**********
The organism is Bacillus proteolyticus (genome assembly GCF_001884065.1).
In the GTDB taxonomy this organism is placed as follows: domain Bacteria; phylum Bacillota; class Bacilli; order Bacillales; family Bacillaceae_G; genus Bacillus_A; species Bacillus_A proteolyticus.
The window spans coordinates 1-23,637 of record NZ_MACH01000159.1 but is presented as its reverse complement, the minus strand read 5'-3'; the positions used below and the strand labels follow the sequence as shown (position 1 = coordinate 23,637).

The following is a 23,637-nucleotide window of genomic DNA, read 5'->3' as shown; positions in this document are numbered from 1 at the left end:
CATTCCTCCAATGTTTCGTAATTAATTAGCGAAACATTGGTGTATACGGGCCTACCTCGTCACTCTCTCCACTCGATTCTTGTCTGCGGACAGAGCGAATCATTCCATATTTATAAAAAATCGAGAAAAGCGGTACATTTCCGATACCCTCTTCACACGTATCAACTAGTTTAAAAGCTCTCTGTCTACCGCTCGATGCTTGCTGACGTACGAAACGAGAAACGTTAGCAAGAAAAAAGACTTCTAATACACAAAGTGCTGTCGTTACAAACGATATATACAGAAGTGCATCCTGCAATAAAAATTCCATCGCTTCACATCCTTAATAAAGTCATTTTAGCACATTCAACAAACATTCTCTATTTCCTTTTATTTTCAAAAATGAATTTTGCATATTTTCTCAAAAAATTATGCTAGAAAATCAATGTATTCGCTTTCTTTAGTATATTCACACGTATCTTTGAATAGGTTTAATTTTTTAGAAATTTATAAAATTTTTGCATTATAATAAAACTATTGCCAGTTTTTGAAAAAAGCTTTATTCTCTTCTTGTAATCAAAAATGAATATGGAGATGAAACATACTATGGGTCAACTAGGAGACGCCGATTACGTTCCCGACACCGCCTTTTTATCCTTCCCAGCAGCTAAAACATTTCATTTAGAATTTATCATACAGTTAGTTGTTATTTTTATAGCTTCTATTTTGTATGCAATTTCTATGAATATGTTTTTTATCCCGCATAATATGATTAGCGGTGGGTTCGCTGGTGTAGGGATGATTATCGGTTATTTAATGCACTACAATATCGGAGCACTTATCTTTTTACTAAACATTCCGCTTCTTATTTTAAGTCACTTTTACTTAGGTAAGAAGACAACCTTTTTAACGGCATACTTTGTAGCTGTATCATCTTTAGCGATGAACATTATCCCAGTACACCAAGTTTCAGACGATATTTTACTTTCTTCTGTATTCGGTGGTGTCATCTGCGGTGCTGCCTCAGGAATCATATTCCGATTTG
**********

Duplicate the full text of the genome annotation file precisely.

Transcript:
The organism is Bacillus proteolyticus (genome assembly GCF_001884065.1).
In the GTDB taxonomy this organism is placed as follows: domain Bacteria; phylum Bacillota; class Bacilli; order Bacillales; family Bacillaceae_G; genus Bacillus_A; species Bacillus_A proteolyticus.
The window spans coordinates 1-23,637 of record NZ_MACH01000159.1 but is presented as its reverse complement, the minus strand read 5'-3'; the positions used below and the strand labels follow the sequence as shown (position 1 = coordinate 23,637).

The following is a 23,637-nucleotide window of genomic DNA, read 5'->3' as shown; positions in this document are numbered from 1 at the left end:
CATTCCTCCAATGTTTCGTAATTAATTAGCGAAACATTGGTGTATACGGGCCTACCTCGTCACTCTCTCCACTCGATTCTTGTCTGCGGACAGAGCGAATCATTCCATATTTATAAAAAATCGAGAAAAGCGGTACATTTCCGATACCCTCTTCACACGTATCAACTAGTTTAAAAGCTCTCTGTCTACCGCTCGATGCTTGCTGACGTACGAAACGAGAAACGTTAGCAAGAAAAAAGACTTCTAATACACAAAGTGCTGTCGTTACAAACGATATATACAGAAGTGCATCCTGCAATAAAAATTCCATCGCTTCACATCCTTAATAAAGTCATTTTAGCACATTCAACAAACATTCTCTATTTCCTTTTATTTTCAAAAATGAATTTTGCATATTTTCTCAAAAAATTATGCTAGAAAATCAATGTATTCGCTTTCTTTAGTATATTCACACGTATCTTTGAATAGGTTTAATTTTTTAGAAATTTATAAAATTTTTGCATTATAATAAAACTATTGCCAGTTTTTGAAAAAAGCTTTATTCTCTTCTTGTAATCAAAAATGAATATGGAGATGAAACATACTATGGGTCAACTAGGAGACGCCGATTACGTTCCCGACACCGCCTTTTTATCCTTCCCAGCAGCTAAAACATTTCATTTAGAATTTATCATACAGTTAGTTGTTATTTTTATAGCTTCTATTTTGTATGCAATTTCTATGAATATGTTTTTTATCCCGCATAATATGATTAGCGGTGGGTTCGCTGGTGTAGGGATGATTATCGGTTATTTAATGCACTACAATATCGGAGCACTTATCTTTTTACTAAACATTCCGCTTCTTATTTTAAGTCACTTTTACTTAGGTAAGAAGACAACCTTTTTAACGGCATACTTTGTAGCTGTATCATCTTTAGCGATGAACATTATCCCAGTACACCAAGTTTCAGACGATATTTTACTTTCTTCTGTATTCGGTGGTGTCATCTGCGGTGCTGCCTCAGGAATCATATTCCGATTTG